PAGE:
Edited By Anita Auer, Daniel Schreier, and Richard J. Watts
This book "challenges the assumption that there is only one 'legitimate' and homogenous form of English or of any other language" and "supports the view of different/alternative histories of the English language and will appeal to readers who are skeptical of 'standard' language ideology."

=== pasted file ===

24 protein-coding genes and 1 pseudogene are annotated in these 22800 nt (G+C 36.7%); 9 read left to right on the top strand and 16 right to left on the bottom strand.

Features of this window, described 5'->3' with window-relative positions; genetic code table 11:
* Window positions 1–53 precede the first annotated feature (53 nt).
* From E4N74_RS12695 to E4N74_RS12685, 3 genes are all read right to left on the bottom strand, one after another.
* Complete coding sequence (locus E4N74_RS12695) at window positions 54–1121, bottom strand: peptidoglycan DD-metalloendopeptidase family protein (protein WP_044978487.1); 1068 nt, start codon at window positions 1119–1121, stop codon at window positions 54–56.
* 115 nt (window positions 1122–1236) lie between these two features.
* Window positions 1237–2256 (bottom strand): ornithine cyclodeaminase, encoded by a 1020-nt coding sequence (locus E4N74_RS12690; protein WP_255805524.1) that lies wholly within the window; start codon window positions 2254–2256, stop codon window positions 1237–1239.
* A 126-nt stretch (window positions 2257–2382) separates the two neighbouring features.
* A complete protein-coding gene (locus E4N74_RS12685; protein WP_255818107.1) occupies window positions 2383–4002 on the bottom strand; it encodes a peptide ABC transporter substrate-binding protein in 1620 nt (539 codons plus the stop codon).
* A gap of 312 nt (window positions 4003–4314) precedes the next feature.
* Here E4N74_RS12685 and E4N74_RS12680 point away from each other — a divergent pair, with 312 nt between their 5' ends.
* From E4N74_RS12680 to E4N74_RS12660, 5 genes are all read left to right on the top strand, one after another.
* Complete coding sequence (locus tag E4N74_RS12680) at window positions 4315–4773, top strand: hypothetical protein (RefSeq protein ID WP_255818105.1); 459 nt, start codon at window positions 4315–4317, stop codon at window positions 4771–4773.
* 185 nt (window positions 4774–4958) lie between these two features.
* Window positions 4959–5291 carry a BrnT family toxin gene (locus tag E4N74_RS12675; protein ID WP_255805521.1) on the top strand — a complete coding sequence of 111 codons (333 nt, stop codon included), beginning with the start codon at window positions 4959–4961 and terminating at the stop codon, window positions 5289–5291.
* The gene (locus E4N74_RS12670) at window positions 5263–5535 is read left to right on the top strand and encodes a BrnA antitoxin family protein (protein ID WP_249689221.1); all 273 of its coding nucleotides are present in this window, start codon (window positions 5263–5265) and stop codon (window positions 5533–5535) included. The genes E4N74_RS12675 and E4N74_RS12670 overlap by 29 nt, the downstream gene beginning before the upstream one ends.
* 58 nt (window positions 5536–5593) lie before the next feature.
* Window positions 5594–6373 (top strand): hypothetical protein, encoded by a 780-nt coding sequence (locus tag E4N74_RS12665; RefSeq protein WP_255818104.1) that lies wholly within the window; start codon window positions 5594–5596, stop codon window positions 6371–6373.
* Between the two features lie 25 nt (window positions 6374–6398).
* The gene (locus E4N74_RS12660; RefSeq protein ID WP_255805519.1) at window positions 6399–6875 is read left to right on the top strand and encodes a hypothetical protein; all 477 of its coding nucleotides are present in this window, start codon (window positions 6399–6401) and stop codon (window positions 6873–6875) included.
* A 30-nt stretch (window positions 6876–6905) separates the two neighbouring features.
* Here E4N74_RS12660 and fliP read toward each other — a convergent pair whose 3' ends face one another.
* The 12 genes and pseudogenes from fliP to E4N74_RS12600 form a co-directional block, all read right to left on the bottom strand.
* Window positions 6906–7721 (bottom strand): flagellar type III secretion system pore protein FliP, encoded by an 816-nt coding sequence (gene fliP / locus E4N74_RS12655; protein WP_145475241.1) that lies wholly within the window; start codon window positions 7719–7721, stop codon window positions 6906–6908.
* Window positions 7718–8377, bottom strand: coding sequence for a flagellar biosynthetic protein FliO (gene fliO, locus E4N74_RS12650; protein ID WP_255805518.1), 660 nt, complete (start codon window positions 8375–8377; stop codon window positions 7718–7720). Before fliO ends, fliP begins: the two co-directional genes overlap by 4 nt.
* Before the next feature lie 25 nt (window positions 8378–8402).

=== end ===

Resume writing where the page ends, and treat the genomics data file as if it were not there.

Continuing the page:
“Writing and Society” is dedicated to an investigation of the social dimension of writing and written language. Here, Coulmas takes as his starting point the following premise: “If we want to understand the social functions of language, both speech and writing must be taken into consideration, as well as the multifaceted interplay of the two.“ (ix) This requires, argues Coulmas, an overhaul of the conventional idea that linguistics or rather sociolinguistics should deal primarily with spoken language as the natural innate language, since the written language represents a secondary system, i.e. one derived from the spoken language system. Written language is, therefore, subordinate in sociolinguistic terms. Coulmas pursues the hypothesis that written language represents an autonomous system that, in today’s world, pervades the communicative household of most cultures to such an extent that a life without writing is barely conceivable.The question is then whether written language should not also be the subject of sociolinguistic investigations, given that the influence of written language is so extensive from both a social as well as a linguistic perspective that it is no longer possible to treat spoken and written language separately. We should rather investigate from a sociolinguistic perspective the ‘division of labour’ between spoken and written language, as well as the influence of written language on language, society, the economy and politics.